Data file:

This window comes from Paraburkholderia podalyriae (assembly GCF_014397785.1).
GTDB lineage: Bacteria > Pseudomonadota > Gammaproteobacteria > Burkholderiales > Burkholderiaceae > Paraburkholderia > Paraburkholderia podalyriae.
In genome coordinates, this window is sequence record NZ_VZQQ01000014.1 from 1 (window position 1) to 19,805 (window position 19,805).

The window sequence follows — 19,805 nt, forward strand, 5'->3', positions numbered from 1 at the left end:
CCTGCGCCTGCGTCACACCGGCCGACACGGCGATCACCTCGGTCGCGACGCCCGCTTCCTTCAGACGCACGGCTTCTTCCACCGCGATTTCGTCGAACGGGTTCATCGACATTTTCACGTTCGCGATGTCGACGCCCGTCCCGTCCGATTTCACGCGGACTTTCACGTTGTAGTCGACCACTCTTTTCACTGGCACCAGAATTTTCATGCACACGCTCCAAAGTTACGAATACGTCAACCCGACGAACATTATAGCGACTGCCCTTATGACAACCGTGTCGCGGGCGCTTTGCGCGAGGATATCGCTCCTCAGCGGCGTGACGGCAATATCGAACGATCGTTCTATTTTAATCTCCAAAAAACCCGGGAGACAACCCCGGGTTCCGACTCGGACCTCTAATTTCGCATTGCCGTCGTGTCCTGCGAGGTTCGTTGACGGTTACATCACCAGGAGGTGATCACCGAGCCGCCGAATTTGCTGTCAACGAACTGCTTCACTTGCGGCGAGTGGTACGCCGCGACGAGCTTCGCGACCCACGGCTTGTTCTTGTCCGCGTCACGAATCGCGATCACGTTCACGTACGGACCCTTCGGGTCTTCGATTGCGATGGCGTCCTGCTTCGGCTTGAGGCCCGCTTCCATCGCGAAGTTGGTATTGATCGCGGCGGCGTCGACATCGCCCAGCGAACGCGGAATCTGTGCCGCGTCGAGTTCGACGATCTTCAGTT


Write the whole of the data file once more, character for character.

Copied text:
This window comes from Paraburkholderia podalyriae (assembly GCF_014397785.1).
GTDB lineage: Bacteria > Pseudomonadota > Gammaproteobacteria > Burkholderiales > Burkholderiaceae > Paraburkholderia > Paraburkholderia podalyriae.
In genome coordinates, this window is sequence record NZ_VZQQ01000014.1 from 1 (window position 1) to 19,805 (window position 19,805).

The window sequence follows — 19,805 nt, forward strand, 5'->3', positions numbered from 1 at the left end:
CCTGCGCCTGCGTCACACCGGCCGACACGGCGATCACCTCGGTCGCGACGCCCGCTTCCTTCAGACGCACGGCTTCTTCCACCGCGATTTCGTCGAACGGGTTCATCGACATTTTCACGTTCGCGATGTCGACGCCCGTCCCGTCCGATTTCACGCGGACTTTCACGTTGTAGTCGACCACTCTTTTCACTGGCACCAGAATTTTCATGCACACGCTCCAAAGTTACGAATACGTCAACCCGACGAACATTATAGCGACTGCCCTTATGACAACCGTGTCGCGGGCGCTTTGCGCGAGGATATCGCTCCTCAGCGGCGTGACGGCAATATCGAACGATCGTTCTATTTTAATCTCCAAAAAACCCGGGAGACAACCCCGGGTTCCGACTCGGACCTCTAATTTCGCATTGCCGTCGTGTCCTGCGAGGTTCGTTGACGGTTACATCACCAGGAGGTGATCACCGAGCCGCCGAATTTGCTGTCAACGAACTGCTTCACTTGCGGCGAGTGGTACGCCGCGACGAGCTTCGCGACCCACGGCTTGTTCTTGTCCGCGTCACGAATCGCGATCACGTTCACGTACGGACCCTTCGGGTCTTCGATTGCGATGGCGTCCTGCTTCGGCTTGAGGCCCGCTTCCATCGCGAAGTTGGTATTGATCGCGGCGGCGTCGACATCGCCCAGCGAACGCGGAATCTGTGCCGCGTCGAGTTCGACGATCTTCAGTT